“It’s like having a crime and then trying to justify it and find why it was committed.”
That is how soprano Marina Rebeka, currently making her role debut as Donna Elvira at the Metropolitan Opera, approaches every single opera role or artistic endeavor she takes on.
The soprano recently spoke with OperaWire regarding her upcoming projects, putting a spotlight on her desire to leave no stone unturned in her passionate immersion into every single character she portrays.
No Stone Left Unturned
To this point in her career, the 36-year-old Latvian, who has made waves around the world for her passionate and detailed interpretations has employed a rigorous preparation process to each of the 26 roles she has interpreted so far. And it is this way of working that has allowed her to make a whopping nine role debuts over the last two seasons.
“First I take a story and look at the score. I read my lines and read everyone else’s words,” she explained. “Often you have a vision of what you are from the other words.”
Then she sits down with several recordings to get the opera in her ears. But then, she takes a step in a decidedly different direction.
“Then I read everything I can find. Who was the historical world of the story? I watch movies, read stories, go to Wikipedia,” she revealed, noting that this intensive process consumes up almost all of her free time.
For the preparation of “Maria Stuarda,” she immersed herself in a website, Mary-Stuart.co.uk, that has “all the information about her.” After reading everything she could about the character and every important person in her life, she turned to a BBC series narrated by several experts on the historical figure.
Only when she has completely absorbed all of this data on the character does she return to the score and really take a deep dive into the music.
“When I get to the music I look through to see what has been written and ask a lot of questions. What is the tempo? What words have what notes? What should each coloratura express? Where does it start? Where does it lead? What are the hardest moments? I need to have a shape of the whole structure in my head.”
“And then it is easy.”
The ‘Easy’ Bellini Role & Its Difficult Donizetti Counterpart
Easy is not usually a word you would associate with many opera roles, but especially not “Norma,” the role that Rebeka recently performed at the Latvian National Opera and will take on for two shows at the Metropolitan Opera next fall.
When asked about what many consider the “Mount Everest” of soprano roles, Rebeka was quick to point out that “Maria Stuarda” was a far more complex undertaking.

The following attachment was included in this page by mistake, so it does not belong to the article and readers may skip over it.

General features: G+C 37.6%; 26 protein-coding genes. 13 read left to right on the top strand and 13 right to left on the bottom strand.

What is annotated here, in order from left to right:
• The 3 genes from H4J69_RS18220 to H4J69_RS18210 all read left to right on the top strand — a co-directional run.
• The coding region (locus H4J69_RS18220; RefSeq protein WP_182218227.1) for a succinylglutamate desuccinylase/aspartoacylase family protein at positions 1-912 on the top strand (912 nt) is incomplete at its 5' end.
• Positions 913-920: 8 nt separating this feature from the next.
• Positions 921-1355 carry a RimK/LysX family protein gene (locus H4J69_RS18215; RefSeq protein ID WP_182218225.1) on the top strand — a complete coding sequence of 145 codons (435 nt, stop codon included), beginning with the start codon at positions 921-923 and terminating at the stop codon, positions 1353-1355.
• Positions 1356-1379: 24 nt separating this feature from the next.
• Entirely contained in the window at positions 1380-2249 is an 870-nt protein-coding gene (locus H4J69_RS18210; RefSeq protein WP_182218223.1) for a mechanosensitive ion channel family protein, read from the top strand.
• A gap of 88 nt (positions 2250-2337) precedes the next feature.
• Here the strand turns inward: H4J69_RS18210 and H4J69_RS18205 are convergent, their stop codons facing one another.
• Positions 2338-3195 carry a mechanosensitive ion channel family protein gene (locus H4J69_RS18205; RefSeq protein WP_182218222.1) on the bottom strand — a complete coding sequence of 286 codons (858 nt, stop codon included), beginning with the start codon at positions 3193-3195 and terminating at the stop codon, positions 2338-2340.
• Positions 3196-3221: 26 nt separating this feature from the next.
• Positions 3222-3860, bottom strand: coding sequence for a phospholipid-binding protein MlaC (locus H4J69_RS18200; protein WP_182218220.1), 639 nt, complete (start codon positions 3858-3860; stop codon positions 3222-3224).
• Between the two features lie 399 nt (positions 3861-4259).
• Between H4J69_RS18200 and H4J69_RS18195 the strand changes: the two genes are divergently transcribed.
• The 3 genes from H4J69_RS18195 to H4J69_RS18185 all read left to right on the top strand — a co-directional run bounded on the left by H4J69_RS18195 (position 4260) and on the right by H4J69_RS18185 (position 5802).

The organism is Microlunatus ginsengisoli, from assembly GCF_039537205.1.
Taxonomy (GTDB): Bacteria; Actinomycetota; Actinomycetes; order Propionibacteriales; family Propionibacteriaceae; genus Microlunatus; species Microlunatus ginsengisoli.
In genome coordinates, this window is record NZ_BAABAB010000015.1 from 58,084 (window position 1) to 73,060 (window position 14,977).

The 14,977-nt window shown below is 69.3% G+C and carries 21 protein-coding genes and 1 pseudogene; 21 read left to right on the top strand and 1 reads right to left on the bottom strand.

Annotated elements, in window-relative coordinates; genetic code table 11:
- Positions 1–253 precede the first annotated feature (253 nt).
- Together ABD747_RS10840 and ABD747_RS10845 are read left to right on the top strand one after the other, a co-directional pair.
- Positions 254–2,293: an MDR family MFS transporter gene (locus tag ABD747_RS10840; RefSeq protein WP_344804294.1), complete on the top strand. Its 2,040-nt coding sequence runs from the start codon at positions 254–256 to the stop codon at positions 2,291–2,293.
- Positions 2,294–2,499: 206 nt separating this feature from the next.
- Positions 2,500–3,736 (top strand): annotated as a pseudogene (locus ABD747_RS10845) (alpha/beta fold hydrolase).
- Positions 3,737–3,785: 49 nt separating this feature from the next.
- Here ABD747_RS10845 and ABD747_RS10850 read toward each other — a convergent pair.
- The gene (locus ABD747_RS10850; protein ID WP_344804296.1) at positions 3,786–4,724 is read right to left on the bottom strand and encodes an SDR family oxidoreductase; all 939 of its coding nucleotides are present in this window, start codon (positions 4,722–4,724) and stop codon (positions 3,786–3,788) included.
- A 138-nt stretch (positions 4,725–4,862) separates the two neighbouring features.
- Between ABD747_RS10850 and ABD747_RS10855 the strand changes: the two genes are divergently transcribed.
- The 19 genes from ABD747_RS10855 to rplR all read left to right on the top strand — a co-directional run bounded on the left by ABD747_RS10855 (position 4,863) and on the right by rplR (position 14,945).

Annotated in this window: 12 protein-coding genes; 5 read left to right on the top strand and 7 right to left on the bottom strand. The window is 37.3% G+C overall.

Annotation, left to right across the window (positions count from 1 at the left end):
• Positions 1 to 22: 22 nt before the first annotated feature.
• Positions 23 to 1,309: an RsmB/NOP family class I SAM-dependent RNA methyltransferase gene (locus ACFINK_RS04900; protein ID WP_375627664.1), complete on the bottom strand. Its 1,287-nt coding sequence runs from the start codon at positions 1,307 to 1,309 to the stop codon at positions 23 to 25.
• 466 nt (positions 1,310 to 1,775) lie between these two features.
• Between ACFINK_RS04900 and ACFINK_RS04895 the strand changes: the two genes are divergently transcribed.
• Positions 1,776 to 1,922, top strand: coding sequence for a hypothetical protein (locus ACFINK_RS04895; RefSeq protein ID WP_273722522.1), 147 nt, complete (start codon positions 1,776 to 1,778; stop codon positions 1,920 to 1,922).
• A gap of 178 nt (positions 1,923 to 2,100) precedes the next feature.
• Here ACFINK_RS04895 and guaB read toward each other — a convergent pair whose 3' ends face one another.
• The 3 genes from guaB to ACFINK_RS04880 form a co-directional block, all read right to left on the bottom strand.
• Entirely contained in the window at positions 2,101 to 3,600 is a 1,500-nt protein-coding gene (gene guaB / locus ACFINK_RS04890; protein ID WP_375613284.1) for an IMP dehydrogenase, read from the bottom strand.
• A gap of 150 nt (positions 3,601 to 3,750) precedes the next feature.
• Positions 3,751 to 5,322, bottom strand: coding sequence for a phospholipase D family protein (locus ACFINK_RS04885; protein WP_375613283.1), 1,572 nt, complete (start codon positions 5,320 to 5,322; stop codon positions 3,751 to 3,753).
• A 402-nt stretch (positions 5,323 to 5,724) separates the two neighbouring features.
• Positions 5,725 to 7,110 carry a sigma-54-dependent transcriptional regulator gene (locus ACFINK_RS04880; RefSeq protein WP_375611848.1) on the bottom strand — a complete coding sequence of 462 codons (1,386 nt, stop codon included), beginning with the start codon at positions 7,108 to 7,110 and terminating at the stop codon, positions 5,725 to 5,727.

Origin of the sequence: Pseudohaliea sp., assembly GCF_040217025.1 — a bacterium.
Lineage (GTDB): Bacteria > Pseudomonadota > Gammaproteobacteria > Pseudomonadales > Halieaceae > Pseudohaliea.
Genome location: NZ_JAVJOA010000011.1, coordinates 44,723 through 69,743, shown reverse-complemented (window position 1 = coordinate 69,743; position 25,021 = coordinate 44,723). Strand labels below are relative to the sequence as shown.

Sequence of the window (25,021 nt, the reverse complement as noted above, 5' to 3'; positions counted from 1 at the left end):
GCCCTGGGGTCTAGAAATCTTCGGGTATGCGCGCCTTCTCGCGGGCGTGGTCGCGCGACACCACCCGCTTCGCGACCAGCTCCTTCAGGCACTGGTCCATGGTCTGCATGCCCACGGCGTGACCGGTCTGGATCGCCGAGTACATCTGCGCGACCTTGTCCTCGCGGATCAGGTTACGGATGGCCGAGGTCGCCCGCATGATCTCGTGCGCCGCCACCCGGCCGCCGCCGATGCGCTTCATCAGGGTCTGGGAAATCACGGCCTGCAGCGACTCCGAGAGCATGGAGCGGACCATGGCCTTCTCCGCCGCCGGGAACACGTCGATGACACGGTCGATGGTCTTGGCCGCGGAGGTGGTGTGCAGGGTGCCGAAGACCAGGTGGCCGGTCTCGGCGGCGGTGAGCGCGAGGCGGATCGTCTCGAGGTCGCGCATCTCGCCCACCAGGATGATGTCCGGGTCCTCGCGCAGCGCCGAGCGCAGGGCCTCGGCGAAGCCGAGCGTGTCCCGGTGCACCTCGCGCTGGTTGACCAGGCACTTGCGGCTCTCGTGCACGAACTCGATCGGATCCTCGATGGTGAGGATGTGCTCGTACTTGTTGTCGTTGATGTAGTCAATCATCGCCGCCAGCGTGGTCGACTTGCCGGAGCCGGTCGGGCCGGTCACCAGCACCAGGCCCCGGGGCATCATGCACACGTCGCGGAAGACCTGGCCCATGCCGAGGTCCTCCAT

“If you do Maria Stuarda how it was originally written, all the notes, it is harder than Norma,” the soprano asserted. “First of all, Norma is vocally consistent. It is central-top range. The difficulty is changing the mood and color of the voice and mental and emotional intention without orchestra in the recitative. It is a great challenge as an actor.
“But for Stuarda, the first act cavatina and aria, the duet and the final scene is written high. It’s very high and has a lot of chorus. After all that high stuff, you have to go low for the famous line “Figlia impura di Bolena.’ It has to be very ‘regina.’”
She went on to explain that things only get more complicated in the second act as the soprano is asked to jump up and down the range for 30 minutes at the climax of the opera.
“After doing ‘Stuarda,’ ‘Norma’ was easy.”
She also finds the character more complex emotionally, forcing her to externalize what is actually written as an internal conflict in the opera.
“In the duet with Talbot, she confesses that God has had no pity on her. She is angry with God. But then in the prayer, she is praying as a queen. At the end, she puts herself psychology above Elisabetta. She feels higher and she will pray for her from heaven. And when she has to go off and die, she has no pity for herself. She knows what must be done. Everyone cries, but she doesn’t. She says, ‘In my death is my beginning.’ In her death, she can make people remember her and talk about her. She was offered to live if she decided not to be a queen, but she wanted to die as a queen.”
Rebeka’s passion for these queens is so great that she certainly sees “Anna Bolena” in her future and even “Roberto Devereux,” assuming her increasingly busy schedule permits.
New Mysteries to Tackle